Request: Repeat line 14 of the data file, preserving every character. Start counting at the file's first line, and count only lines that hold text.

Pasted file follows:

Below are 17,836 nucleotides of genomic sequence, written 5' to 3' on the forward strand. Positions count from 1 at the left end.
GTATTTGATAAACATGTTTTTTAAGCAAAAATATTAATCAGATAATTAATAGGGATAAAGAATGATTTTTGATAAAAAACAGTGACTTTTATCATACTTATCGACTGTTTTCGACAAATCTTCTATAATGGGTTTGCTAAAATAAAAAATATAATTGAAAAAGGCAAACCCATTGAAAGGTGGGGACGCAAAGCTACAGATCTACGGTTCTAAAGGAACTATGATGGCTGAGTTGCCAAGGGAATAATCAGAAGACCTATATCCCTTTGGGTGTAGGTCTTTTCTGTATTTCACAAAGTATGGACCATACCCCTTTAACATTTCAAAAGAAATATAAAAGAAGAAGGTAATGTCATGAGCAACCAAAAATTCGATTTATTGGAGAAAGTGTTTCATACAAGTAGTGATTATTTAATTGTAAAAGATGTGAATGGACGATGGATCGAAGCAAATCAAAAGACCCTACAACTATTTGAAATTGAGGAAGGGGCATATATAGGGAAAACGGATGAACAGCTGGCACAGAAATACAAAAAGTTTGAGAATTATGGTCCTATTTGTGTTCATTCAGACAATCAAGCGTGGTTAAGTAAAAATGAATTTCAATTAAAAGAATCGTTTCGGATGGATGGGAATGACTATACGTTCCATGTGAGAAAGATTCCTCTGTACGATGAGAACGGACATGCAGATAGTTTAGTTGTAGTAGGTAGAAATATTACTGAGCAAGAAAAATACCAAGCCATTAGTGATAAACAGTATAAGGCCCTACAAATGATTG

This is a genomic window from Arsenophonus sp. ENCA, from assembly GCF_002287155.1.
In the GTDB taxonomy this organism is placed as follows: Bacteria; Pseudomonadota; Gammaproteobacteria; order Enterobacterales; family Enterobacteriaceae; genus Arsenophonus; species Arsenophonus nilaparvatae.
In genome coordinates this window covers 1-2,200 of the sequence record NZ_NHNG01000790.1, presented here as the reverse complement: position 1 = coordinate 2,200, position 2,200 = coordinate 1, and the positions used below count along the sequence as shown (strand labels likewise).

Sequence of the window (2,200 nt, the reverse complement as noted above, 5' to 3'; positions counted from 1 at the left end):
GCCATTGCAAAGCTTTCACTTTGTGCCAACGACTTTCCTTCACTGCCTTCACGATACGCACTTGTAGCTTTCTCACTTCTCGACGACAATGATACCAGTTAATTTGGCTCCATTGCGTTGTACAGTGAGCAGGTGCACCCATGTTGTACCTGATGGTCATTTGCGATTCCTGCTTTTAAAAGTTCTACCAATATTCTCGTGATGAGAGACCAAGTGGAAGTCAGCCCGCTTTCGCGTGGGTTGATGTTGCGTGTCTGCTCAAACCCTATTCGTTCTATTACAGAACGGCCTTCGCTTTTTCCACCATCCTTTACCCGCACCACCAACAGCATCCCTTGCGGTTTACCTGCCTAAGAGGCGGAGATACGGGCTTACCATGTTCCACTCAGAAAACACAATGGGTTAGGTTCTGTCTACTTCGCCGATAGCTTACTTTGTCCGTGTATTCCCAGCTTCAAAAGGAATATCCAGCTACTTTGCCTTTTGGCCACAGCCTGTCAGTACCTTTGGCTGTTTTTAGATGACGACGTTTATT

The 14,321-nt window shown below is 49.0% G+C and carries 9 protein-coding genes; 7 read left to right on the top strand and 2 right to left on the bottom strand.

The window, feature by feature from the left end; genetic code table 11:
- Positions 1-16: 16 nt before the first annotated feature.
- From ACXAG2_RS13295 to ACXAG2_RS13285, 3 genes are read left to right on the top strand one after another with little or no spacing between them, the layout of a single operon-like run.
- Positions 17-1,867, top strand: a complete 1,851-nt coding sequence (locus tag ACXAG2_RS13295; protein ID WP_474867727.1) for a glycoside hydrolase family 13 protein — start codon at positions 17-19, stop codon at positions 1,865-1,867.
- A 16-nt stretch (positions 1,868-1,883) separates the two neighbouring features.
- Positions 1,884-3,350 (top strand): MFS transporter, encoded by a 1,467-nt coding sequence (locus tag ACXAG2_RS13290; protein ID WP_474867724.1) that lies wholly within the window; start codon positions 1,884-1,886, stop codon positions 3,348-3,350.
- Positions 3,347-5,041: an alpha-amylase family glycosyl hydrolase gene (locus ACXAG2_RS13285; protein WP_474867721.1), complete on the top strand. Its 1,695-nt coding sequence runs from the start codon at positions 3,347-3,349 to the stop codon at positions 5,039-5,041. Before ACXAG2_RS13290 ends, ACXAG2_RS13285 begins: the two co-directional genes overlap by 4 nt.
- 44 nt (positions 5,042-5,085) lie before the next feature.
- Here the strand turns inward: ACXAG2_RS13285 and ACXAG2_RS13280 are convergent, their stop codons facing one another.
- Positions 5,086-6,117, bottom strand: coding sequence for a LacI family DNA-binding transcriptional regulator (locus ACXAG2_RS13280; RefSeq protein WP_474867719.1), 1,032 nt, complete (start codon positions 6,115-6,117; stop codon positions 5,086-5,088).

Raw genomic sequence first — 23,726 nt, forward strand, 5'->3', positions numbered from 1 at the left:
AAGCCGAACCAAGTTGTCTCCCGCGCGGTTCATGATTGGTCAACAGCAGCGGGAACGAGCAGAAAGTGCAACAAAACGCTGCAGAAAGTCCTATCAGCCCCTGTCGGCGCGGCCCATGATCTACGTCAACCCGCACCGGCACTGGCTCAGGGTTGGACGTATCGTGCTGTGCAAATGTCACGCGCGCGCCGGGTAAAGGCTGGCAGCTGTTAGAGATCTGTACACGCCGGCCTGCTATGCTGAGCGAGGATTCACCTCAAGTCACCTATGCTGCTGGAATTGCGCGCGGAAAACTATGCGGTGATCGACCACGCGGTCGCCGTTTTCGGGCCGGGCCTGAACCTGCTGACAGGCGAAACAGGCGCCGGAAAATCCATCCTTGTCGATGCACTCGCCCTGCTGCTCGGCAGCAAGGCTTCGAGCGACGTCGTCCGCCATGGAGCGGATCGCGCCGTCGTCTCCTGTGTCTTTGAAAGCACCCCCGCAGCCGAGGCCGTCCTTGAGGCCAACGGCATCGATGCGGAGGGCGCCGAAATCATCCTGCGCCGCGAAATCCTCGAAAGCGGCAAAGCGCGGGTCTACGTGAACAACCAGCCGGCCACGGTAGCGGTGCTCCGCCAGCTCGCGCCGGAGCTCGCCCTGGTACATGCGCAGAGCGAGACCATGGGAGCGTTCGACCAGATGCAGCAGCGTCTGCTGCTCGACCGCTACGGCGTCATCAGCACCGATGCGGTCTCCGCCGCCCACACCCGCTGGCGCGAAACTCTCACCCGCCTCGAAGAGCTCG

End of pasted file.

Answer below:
- Positions 1,884-3,350 (top strand): MFS transporter, encoded by a 1,467-nt coding sequence (locus tag ACXAG2_RS13290; protein ID WP_474867724.1) that lies wholly within the window; start codon positions 1,884-1,886, stop codon positions 3,348-3,350.